Cenovus’ support for the energy transition appears to be predicated on technology-led solutions for decarbonization. As per the federal lobbying registry, Cenovus advocated for incentives for “technological innovation” to develop “cleaner” energy – however, the company has not disclosed what it considers as cleaner energy. Registrations in the federal lobbying registry revealed that the company had advocated for “policy levers” to support the development of CCUS. In its 2021 ESG report, published in July 2022, Cenovus supported Canada’s investment tax credit for CCUS, however it appears that Cenovus’ support for CCUS is for deployment in the oil sands.

Industry Association Governance: Cenovus appears to show limited transparency on its membership of industry associations and does not appear to have undertaken an audit of its industry associations’ lobbying on climate change policy. While the company has disclosed a list of industry associations to which it holds membership to, except for the Canadian Association of Petroleum Producers (CAPP), it does not disclose details of organizations’ climate change policy positions or indicate whether Cenovus’ climate change policy positions are aligned with the industry associations in question. Cenovus is a member of American Fuel & Petrochemical Manufacturers (AFPM) which appears to be engaging negatively on climate change policy and the Canadian Chamber of Commerce.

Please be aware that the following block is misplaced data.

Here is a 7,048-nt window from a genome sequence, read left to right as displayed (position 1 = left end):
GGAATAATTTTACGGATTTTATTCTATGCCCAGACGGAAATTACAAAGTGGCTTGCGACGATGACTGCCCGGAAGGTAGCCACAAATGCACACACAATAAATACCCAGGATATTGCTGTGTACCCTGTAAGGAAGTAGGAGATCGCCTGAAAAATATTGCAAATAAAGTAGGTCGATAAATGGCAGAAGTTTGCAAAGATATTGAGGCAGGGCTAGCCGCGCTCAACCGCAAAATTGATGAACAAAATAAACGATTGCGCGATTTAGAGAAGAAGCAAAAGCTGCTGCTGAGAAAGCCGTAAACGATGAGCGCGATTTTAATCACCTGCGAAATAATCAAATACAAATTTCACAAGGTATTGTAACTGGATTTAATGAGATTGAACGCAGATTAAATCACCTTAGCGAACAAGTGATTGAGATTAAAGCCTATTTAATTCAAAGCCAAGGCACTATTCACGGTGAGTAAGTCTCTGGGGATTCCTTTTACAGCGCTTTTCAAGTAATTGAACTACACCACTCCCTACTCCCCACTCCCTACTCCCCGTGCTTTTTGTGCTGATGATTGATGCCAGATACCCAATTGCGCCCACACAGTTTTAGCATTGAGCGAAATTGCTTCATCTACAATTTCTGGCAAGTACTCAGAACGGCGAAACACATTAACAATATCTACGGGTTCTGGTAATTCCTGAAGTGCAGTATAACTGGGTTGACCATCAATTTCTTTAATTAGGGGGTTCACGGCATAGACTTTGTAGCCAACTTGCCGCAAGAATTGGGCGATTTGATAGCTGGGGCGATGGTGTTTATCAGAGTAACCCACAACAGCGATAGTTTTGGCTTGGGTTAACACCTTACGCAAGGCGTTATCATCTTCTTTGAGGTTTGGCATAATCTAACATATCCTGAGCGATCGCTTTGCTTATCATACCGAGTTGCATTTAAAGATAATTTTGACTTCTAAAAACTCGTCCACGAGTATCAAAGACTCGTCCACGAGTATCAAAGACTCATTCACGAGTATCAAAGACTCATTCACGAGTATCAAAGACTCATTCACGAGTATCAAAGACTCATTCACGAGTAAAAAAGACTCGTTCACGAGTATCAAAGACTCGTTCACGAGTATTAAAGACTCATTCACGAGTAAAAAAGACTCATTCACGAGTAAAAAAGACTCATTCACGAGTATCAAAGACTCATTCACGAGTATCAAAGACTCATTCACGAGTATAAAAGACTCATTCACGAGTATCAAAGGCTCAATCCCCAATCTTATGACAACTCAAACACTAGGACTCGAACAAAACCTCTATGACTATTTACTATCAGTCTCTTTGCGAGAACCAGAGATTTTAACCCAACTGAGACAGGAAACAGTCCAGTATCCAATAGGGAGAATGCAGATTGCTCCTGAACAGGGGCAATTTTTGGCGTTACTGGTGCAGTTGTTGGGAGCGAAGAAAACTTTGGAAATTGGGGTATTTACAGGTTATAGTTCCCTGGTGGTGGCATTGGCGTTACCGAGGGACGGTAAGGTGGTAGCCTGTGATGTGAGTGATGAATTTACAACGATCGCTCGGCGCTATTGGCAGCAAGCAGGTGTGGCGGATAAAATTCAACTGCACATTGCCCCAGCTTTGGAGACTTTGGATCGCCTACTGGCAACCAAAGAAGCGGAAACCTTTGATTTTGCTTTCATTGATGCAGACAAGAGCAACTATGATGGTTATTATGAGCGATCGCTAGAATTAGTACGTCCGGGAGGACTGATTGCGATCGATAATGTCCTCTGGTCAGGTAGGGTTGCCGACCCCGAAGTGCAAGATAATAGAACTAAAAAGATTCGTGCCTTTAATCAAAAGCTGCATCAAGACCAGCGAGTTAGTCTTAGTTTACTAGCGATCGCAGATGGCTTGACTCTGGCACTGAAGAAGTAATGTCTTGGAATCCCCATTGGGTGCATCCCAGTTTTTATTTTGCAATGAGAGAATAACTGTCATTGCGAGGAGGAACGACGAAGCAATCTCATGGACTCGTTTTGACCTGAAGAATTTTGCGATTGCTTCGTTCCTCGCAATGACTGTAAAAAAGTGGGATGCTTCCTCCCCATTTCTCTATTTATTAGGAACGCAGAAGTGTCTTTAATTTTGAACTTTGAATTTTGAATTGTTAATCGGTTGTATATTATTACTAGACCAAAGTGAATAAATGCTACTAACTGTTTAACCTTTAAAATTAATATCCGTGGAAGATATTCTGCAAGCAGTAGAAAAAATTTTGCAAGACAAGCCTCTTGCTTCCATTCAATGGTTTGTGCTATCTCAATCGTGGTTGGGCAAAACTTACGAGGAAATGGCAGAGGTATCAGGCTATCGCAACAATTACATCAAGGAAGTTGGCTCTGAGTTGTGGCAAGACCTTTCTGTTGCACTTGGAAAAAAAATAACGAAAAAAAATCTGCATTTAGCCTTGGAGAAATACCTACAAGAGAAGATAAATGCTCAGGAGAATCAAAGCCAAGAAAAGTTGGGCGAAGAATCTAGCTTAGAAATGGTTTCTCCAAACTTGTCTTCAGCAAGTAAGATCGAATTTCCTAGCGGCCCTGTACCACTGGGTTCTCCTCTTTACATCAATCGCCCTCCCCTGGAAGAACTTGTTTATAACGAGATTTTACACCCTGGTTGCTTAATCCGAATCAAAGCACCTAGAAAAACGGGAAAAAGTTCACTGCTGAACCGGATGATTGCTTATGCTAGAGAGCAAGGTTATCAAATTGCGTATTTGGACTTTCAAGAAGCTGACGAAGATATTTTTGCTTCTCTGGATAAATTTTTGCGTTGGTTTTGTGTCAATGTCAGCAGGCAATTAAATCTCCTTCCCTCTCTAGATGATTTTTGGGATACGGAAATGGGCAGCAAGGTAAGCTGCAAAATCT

InfluenceMap collects and assesses evidence of corporate climate policy engagement on a weekly basis, depending on the availability of information from each specific data source (for more information, see our methodology). While this analysis flows through to the company’s scores each week, the summary above is updated periodically. This summary was last updated in Q3 2022.

QUERIES
DATA SOURCES
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Strength of Relationship
STRONG
 
 
 
 
 
 
 
WEAK
 
35%
 
35%
 
51%
 
51%
 
20%
 
20%

How to Read our Relationship Score Map

In this section, we depict graphically the relationships the corporation has with trade associations, federations, advocacy groups and other third parties who may be acting on their behalf to influence climate change policy. Each of the columns above represents one relationship the corporation appears to have with such a third party. In these columns, the top, dark section represents the strength of the relationship the corporation has with the influencer. For example if a corporation's senior executive also held a key role in the trade association, we would deem this to be a strong relationship and it would be on the far left of the chart above, with the weaker ones to the right. Click on these grey shaded upper sections for details of these relationships. The middle section contains a link to the organization score details of the influencer concerned, so you can see the details of its climate change policy influence. Click on the middle sections for for details of the trade associations. The lower section contains the organization score of that influencer, the lower the more negatively it is influencing climate policy.